Canadian employers expect to hire more people this summer, but their level of hiring intentions is still at its lowest point in two years, a survey by a major recruitment firm said Tuesday.
Manpower Group Inc. routinely polls companies on their staffing needs, and by tracking those saying they plan to add employees versus those saying they plan on cutting staff, the U.S. firm comes up with a periodical gauge of hiring intentions.
The latest survey found that 23 per cent of respondents said they intended to hire in the coming summer months, while five per cent said they would decrease payrolls.
The remainder said they planned on maintaining their current staffing levels.
The survey was conducted between April 19 and May 2 with more than 1,900 employers in Canada.
After seasonally adjusting the figures, a net 12 per cent of employers plan to hire workers during the summer. That's down from 13 per cent in this current quarter, and down from 16 per cent during the same period a year earlier. The showing is "one of the more subdued employer forecasts in more than two years," Manpower said.
There are bright spots in certain industries, however. Mining, public utilities, transportation, finance, insurance and real estate all showed higher than average hiring intentions. Manufacturing, construction, education and the services sector all came in below the average.
"Regionally, employers in Western Canada anticipate the strongest hiring climates for the upcoming quarter," Manpower Canada vice-president Byrne Luft said.
Quebec employers expect an upbeat hiring climate for the upcoming quarter, with 16 per cent expecting to hire people. Employers in Ontario and Atlantic Canada project a modest third quarter with net readings of 10 and nine per cent, respectively, Luft said.
The 10 Best Countries To Do Business
See where Canada falls in the <a href="http://www.forbes.com/sites/kurtbadenhausen/2011/10/03/the-best-countries-for-business/" target="_hplink">Forbes rankings of the best countries in the world in which to do business</a>.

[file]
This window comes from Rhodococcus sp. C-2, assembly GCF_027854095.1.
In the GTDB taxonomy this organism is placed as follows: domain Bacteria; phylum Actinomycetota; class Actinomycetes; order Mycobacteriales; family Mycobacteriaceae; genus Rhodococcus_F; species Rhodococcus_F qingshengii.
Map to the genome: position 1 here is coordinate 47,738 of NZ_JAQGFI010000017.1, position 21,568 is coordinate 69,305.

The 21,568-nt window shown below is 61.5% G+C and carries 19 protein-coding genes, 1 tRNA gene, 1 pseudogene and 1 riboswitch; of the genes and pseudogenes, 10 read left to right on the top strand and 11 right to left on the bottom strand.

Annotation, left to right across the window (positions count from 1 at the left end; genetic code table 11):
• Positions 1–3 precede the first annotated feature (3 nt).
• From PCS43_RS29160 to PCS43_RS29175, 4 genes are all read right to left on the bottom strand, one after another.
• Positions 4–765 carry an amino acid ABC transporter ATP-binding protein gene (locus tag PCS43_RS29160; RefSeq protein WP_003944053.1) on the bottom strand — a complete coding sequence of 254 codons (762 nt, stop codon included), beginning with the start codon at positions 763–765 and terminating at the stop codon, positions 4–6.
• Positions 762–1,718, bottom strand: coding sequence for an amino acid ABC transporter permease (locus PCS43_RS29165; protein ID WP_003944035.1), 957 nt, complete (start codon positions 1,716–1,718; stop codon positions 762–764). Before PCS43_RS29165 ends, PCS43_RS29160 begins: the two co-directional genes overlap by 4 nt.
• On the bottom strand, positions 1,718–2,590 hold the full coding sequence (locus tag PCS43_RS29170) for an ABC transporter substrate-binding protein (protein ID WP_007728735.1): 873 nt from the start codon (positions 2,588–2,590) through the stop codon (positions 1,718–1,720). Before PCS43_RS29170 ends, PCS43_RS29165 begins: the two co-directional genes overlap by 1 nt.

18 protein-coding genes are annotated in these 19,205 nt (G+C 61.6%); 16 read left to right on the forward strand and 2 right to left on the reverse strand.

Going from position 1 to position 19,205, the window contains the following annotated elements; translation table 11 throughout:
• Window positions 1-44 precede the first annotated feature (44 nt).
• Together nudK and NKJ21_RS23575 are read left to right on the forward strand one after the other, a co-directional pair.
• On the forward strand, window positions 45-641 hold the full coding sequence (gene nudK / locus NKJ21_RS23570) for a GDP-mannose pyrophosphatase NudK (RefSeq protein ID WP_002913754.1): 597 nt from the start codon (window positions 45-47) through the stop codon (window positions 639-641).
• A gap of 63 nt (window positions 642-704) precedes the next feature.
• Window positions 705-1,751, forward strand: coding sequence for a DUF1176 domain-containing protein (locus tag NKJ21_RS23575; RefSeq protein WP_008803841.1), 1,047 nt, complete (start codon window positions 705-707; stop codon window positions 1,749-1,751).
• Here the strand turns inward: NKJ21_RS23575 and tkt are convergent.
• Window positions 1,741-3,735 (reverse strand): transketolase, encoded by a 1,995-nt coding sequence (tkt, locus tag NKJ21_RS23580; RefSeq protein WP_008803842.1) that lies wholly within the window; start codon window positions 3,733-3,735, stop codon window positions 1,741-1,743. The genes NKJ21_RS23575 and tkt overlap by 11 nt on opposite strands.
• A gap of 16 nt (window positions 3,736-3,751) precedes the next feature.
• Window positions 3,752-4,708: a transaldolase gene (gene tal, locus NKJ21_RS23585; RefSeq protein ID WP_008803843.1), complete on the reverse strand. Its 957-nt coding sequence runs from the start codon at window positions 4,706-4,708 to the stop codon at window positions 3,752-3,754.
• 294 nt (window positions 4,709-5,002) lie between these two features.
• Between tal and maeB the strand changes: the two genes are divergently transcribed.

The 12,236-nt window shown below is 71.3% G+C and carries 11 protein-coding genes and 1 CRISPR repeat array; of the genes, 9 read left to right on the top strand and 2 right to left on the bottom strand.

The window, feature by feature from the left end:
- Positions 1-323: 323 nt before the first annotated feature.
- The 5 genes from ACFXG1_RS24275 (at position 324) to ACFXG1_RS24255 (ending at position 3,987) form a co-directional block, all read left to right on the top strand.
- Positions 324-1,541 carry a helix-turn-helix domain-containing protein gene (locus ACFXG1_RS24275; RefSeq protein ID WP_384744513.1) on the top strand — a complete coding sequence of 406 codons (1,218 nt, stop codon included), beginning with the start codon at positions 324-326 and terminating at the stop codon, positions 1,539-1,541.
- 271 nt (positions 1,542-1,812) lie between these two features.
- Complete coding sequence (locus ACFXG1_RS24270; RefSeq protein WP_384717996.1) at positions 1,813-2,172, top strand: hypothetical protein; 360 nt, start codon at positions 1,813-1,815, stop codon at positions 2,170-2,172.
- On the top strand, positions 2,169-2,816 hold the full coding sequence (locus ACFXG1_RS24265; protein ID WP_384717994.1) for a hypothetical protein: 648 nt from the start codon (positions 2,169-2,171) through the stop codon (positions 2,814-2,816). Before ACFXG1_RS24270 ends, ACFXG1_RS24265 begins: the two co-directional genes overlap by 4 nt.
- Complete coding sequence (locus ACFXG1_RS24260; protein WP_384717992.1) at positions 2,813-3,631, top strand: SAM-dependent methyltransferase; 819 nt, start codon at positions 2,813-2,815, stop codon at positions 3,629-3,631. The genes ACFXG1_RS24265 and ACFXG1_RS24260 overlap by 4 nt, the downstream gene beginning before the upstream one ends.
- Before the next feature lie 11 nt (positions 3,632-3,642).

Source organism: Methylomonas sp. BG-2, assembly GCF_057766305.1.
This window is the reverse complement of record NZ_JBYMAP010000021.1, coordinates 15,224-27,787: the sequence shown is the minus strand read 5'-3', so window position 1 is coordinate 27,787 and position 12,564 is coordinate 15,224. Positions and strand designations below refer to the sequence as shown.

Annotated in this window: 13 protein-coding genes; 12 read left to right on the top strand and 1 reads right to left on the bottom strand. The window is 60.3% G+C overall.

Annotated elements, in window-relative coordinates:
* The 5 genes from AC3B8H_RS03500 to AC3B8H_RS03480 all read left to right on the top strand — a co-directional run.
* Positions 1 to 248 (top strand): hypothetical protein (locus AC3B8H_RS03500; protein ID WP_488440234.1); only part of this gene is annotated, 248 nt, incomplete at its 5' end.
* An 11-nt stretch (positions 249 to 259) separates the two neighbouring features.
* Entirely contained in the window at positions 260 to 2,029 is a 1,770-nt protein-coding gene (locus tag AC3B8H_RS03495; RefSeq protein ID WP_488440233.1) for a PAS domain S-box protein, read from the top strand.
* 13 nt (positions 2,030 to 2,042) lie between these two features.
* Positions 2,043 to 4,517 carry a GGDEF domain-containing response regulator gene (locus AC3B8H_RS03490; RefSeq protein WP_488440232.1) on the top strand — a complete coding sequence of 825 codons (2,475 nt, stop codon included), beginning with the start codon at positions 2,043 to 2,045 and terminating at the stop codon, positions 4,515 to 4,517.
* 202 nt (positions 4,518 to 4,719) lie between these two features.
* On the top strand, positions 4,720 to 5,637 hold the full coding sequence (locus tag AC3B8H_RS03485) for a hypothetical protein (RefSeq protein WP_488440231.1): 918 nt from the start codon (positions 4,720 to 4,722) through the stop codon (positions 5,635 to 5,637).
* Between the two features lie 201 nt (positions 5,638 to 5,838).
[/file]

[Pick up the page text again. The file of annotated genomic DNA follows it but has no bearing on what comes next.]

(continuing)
10. The United States
The world's largest economy just snuck into the top 10 on Forbes' list of best countries for business. The magazine cited the nation's heavy tax burden as one of the reasons why it did not place higher. (Photo by Spencer Platt/Getty Images)
9. The United Kingdom
A historic leader in global trade and finance, the United Kingdom placed a strong 9th place. (Photo by Tom Shaw/Getty Images)
Oil boosts the economy of this Scandinavian powerhouse. (Photo by Scott Barbour/Getty Images)
Iconic global brands such as Ikea, Ericsson and H & M call Sweden home. (Olivier Morin/AFP/Getty Images)
A key global shipping hub, Singapore, is one of the best places in Asia to do business. (Roslan Rahman/AFP/Getty Images)
The third Scandinavian country on the list, Denmark fell from the top spot on Forbes' ranking. (Getty Images)
Despite being hit hard by the recent economic crisis, Ireland placed a respectable fourth on the list. (Peter Macdiarmid/Getty Images)
3. Hong Kong
Home to the iconic Hang Seng index, Hong Kong's exposure to China and reliable institutions make it one of the world's best places for business. (Ed Jones/AFP/Getty Images)
2. New Zealand
Punching above its weight is the southern nation of New Zealand. The country only has fewer than 4.5 million people but its the runner-up on Forbes' list. (Photo by Sandra Mu/Getty Images)
The CN Tower looms over the Toronto Blue Jays and Detroit Tigers as the Rogers Centre's roof is open for the first time in the 2011 MLB baseball season in Toronto Saturday, May 7, 2011. (AP Photo/The Canadian Press, Darren Calabrese)